Your dog is peeing everywhere
If an older dog is suddenly peeing everywhere, it’s easy to assume that they’re acting up. However, these messy protests aren’t typically a sign of bad behavior or ill will. If your dog hasn’t been neutered, you may be dealing with scent-marking behavior. It can also be a stress reaction. What changes have happened in the household? Have new people been thrown into the mix? Sometimes, excessive peeing can be a sign of an underlying health condition. Talk to your vet sooner rather than later if you notice additional signs of trouble.
Your dog is chewing everything in sight
Have you arrived home to find your furniture or favorite footwear in pieces? Your dog probably hasn’t done this to annoy you. Instead, they’re likely just bored and looking to amuse themselves. Try providing your pooch with plenty of toys they can occupy themselves with. Consider spending a premium on treat dispensers and interactive toys that will keep them entertained for hours.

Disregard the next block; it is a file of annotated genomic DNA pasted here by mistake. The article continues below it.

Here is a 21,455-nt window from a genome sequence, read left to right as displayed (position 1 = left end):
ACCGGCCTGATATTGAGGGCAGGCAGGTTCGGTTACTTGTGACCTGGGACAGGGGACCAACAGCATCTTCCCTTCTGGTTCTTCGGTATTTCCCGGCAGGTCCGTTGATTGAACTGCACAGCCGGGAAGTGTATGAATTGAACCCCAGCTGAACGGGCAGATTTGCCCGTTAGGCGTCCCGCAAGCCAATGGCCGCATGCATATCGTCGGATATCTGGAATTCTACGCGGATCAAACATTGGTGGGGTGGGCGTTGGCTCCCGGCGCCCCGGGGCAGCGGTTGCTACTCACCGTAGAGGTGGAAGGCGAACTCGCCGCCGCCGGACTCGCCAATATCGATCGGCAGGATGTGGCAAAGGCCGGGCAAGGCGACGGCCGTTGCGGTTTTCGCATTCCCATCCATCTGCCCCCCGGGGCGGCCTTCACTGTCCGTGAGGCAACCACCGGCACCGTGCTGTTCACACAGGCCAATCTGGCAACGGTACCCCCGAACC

Your dog is displaying aggressive behavior
There’s nothing worse than being on the receiving end of a bark, growl, or snarl. Your dog isn’t angry at you, they’re letting you know that they’re not happy about something. Most of the time, you’re dealing with a resource-guarding response.
What can I do to stop my dog from being mad at me?
Is your dog exhibiting any of the signs outlined above? If gentle coaxing or a positive change in routine hasn’t remedied the problem, now is the time to seek a professional opinion. Sometimes, you may be dealing with a dog that needs some retraining. Other times, an avoidant pet may be hiding a health condition or injury that needs urgent attention. Whatever the case, undesirable behavior is never a sign that your dog is actually angry with you.
Whatever ups and downs your relationship with your dog brings, Animalia pet insurance is there to support you both. Even with free behavioral treatments by dog trainers or behaviorists. Get a quote today to learn more.